Around Ross Holland, the crowd counted down the final seconds.
When they reached zero, he was finally free.
He lowered the front wheels of his wheelchair, with a thunk, to the floor of a platform, ending his marathon stunt to cheers and applause — and possibly setting a world record.
Holland, a 23-year-old Penn State senior and double amputee, held a wheelie for 50 straight hours with little nourishment and no sleep on the food court level of the HUB-Robeson Center.
By the time he finished at 3:45 p.m. Wednesday, he already had shattered the old mark — eons ago. The previous record-holder stayed aloft a relatively paltry 10 hours.
Guinness World Records needs to make it official after reviewing video footage that Onward State, a Penn State student-run news blog, produced for verification purposes and a documentary about Holland’s effort.
But when he touched down to smiles and congratulations, Holland was already a world champion in the eyes of friends and well-wishers around him.
“My pipe-dream goal was 72 hours, but I don’t have enough gas in the tank to get there,” he said around 11:30 a.m. Wednesday.
“It’s not physically worth it. Fifty hours have been a delight. I don’t think I have enough for another night.”
What makes a man balance on his back wheels while forgoing sleep over the span of three days?
A younger brother, that’s what. Holland and his sibling, Quinn, were talking about wheelchair wheelies. Because wheelies don’t require a lot of effort to execute, contrary to appearances, they wondered how long he could hold one.
Just for fun, they looked up the world record. It got them thinking. Ten hours: Holland could beat that, no sweat.
“We decided, as long as I could stay conscious, I could stay up,” Holland said.
At the age of 3, he lost both his legs below the knees — and nearly his life — in an accident on the family farm in Littlestown, near Gettysburg. He ran behind his mother, out of her view as she backed up on a lawnmower. After he slipped and fell, the mower ran over his lower legs.
For the wheelie challenge, he chose the HUB because Guinness requires public places for setting records.
He then approached Onward State to verify his feat. Jack Lukow, Onward State’s visual editor, began filming Holland when he began at 1:45 p.m. Monday, keeping him company for most of the time.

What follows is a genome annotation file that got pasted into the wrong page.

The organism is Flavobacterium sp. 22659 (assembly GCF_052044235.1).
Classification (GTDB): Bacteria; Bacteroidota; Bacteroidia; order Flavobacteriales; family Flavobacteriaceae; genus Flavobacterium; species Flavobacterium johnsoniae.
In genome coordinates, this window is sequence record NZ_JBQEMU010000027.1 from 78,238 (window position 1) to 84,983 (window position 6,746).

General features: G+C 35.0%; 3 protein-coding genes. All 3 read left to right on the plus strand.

“I’ve got a large amount of footage to pull together,” Lukow said.
Once he passed the 10-hour mark, Holland said, he continued out of curiosity.
“I wanted to go for as long as I could physically go,” he said.
Except for a handful of crackers and a couple of curly fries, he refrained from food to avoid nature’s call. To stay awake, the key to the whole deal, he downed a few 5-hour energy drinks, a cup of coffee and a little water.
When his bladder began protesting, he waited until the HUB was deserted overnight before resorting to a creative solution involving a tube up his shorts leg.
Never was he in danger of drifting off enough to lose his balance, he said. But there were close moments — like early Wednesday.
“This morning was bad,” he said, hours before ending. “That’s why we decided to stop at 50. ... I was definitely loopy.”
During the days, onlookers helped him keep alert by asking questions and offering encouragement. Conversations with friends, including an old pal from his years at the Mont Alto campus before coming to University Park, energized him.
The toughest times came at night when no one was around.
“If I’m not sitting and talking to somebody, time really crawls,” Holland said.
His right hand, which he uses mostly for balancing, also came close to cramping from holding a wheel in place.
But through it all, the wheels remained aloft. At one point, he and Lukow resorted to tossing a Frisbee to stave off fatigue.
Holland drew plenty of admirers — such as Jeff Ruffing, of Plum, visiting the campus this week for a new student orientation with his son.
Ruffing first saw Holland on Tuesday morning before returning Wednesday to take a photo and wish Holland well.
“I looked through the (HUB) window, and there he was. I said, ‘Good job,’ ” Ruffing said. “I didn’t expect to see him here (Wednesday). God bless him, he’s doing great.”
On Tuesday, Holland got a surprise visit from Allison Goodhart, a recent high school graduate from Carlisle at Penn State for the FFA state convention. A car accident when she was almost 2 paralyzed her below the waist.
As a show of solidarity, she held her wheelchair in a wheelie for 90 minutes. For Holland’s final stretch, she returned and balanced with him for more than an hour.
“I told him I’d come back,” she said. “I wanted to see the end. The fact that he stayed up to do this for 50 hours is incredible.”
And then came his release.
A local radio station and TV station set up to capture the finale. Lion Ambassadors, on break from campus tours, gathered in support.
With a minute to go, someone asked Holland how he felt.
“Give me a minute,” he said. “I can’t remember.”
After his front wheels hit the platform, he leaned forward, arms finally free to drape in his lap, grinning up a storm despite a blister on his right hand.
A long slumber awaited the world’s top wheelie man, but for the moment, his eyes shining, he looked as though he could go another 50 hours.
“Relief,” he said about his emotions. “I’m really glad to not sit in one place any more.”